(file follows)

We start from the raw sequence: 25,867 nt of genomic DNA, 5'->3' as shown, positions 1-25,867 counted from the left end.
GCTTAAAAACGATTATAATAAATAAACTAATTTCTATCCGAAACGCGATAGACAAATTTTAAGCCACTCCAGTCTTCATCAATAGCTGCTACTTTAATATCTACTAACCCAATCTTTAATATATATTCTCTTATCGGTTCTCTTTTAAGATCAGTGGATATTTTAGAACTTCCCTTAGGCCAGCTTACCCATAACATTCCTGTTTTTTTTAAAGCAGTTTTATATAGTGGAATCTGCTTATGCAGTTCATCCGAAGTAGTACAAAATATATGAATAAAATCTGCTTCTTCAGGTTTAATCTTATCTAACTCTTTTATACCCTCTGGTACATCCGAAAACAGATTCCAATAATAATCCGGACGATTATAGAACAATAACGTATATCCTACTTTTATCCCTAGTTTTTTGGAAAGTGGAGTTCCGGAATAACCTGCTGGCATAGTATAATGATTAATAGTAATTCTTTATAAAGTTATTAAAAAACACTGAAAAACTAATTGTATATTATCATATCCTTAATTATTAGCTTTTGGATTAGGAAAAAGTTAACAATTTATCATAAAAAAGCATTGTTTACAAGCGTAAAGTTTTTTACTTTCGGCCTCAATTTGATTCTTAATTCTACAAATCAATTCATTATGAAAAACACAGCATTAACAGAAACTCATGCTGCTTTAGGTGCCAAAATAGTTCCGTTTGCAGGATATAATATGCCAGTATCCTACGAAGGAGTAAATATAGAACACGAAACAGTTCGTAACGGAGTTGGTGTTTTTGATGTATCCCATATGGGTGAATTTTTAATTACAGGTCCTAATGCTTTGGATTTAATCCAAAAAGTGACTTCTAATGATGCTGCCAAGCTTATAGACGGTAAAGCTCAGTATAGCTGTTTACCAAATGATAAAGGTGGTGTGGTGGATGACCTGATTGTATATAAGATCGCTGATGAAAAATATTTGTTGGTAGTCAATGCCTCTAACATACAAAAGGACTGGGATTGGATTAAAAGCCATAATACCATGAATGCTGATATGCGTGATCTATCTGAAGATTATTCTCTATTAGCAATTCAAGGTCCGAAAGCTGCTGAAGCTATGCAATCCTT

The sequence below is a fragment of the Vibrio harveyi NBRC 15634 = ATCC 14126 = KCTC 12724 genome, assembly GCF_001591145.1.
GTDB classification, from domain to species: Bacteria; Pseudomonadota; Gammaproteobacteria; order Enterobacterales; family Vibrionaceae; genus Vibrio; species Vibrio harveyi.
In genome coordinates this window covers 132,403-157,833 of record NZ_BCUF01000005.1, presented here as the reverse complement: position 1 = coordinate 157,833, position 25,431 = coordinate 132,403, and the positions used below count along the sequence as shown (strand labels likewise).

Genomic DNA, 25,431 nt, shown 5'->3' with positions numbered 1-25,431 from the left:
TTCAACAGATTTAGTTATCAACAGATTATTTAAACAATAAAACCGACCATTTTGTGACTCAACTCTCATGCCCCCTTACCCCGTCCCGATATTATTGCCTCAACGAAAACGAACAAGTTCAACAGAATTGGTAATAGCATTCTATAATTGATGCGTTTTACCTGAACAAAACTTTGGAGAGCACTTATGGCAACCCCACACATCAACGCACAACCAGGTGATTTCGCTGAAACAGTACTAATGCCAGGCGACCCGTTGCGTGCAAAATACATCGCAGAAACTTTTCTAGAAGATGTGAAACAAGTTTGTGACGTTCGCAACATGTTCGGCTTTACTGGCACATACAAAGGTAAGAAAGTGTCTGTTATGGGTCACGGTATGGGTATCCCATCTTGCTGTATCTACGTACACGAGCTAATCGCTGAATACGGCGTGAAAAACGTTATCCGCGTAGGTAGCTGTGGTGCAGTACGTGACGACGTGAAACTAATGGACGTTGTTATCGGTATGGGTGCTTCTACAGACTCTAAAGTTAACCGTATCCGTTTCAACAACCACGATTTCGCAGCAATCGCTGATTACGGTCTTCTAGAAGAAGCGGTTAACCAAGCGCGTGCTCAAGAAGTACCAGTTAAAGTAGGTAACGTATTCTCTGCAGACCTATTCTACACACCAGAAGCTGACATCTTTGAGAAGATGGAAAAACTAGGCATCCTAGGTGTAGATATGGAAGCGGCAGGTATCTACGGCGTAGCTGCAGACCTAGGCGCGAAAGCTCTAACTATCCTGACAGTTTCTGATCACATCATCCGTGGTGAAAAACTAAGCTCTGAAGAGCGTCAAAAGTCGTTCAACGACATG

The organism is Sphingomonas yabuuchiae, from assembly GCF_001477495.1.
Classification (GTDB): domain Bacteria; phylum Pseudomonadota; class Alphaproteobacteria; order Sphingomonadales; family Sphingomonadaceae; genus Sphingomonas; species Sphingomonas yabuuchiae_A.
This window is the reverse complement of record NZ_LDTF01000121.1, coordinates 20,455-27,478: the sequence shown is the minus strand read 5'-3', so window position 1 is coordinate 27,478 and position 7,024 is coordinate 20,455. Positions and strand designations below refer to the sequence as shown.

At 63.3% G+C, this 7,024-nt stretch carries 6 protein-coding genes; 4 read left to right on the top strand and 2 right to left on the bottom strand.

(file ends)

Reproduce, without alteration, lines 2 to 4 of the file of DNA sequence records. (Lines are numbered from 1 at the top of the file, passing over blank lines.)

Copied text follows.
GCTTAAAAACGATTATAATAAATAAACTAATTTCTATCCGAAACGCGATAGACAAATTTTAAGCCACTCCAGTCTTCATCAATAGCTGCTACTTTAATATCTACTAACCCAATCTTTAATATATATTCTCTTATCGGTTCTCTTTTAAGATCAGTGGATATTTTAGAACTTCCCTTAGGCCAGCTTACCCATAACATTCCTGTTTTTTTTAAAGCAGTTTTATATAGTGGAATCTGCTTATGCAGTTCATCCGAAGTAGTACAAAATATATGAATAAAATCTGCTTCTTCAGGTTTAATCTTATCTAACTCTTTTATACCCTCTGGTACATCCGAAAACAGATTCCAATAATAATCCGGACGATTATAGAACAATAACGTATATCCTACTTTTATCCCTAGTTTTTTGGAAAGTGGAGTTCCGGAATAACCTGCTGGCATAGTATAATGATTAATAGTAATTCTTTATAAAGTTATTAAAAAACACTGAAAAACTAATTGTATATTATCATATCCTTAATTATTAGCTTTTGGATTAGGAAAAAGTTAACAATTTATCATAAAAAAGCATTGTTTACAAGCGTAAAGTTTTTTACTTTCGGCCTCAATTTGATTCTTAATTCTACAAATCAATTCATTATGAAAAACACAGCATTAACAGAAACTCATGCTGCTTTAGGTGCCAAAATAGTTCCGTTTGCAGGATATAATATGCCAGTATCCTACGAAGGAGTAAATATAGAACACGAAACAGTTCGTAACGGAGTTGGTGTTTTTGATGTATCCCATATGGGTGAATTTTTAATTACAGGTCCTAATGCTTTGGATTTAATCCAAAAAGTGACTTCTAATGATGCTGCCAAGCTTATAGACGGTAAAGCTCAGTATAGCTGTTTACCAAATGATAAAGGTGGTGTGGTGGATGACCTGATTGTATATAAGATCGCTGATGAAAAATATTTGTTGGTAGTCAATGCCTCTAACATACAAAAGGACTGGGATTGGATTAAAAGCCATAATACCATGAATGCTGATATGCGTGATCTATCTGAAGATTATTCTCTATTAGCAATTCAAGGTCCGAAAGCTGCTGAAGCTATGCAATCCTT

The sequence below is a fragment of the Vibrio harveyi NBRC 15634 = ATCC 14126 = KCTC 12724 genome, assembly GCF_001591145.1.
GTDB classification, from domain to species: Bacteria; Pseudomonadota; Gammaproteobacteria; order Enterobacterales; family Vibrionaceae; genus Vibrio; species Vibrio harveyi.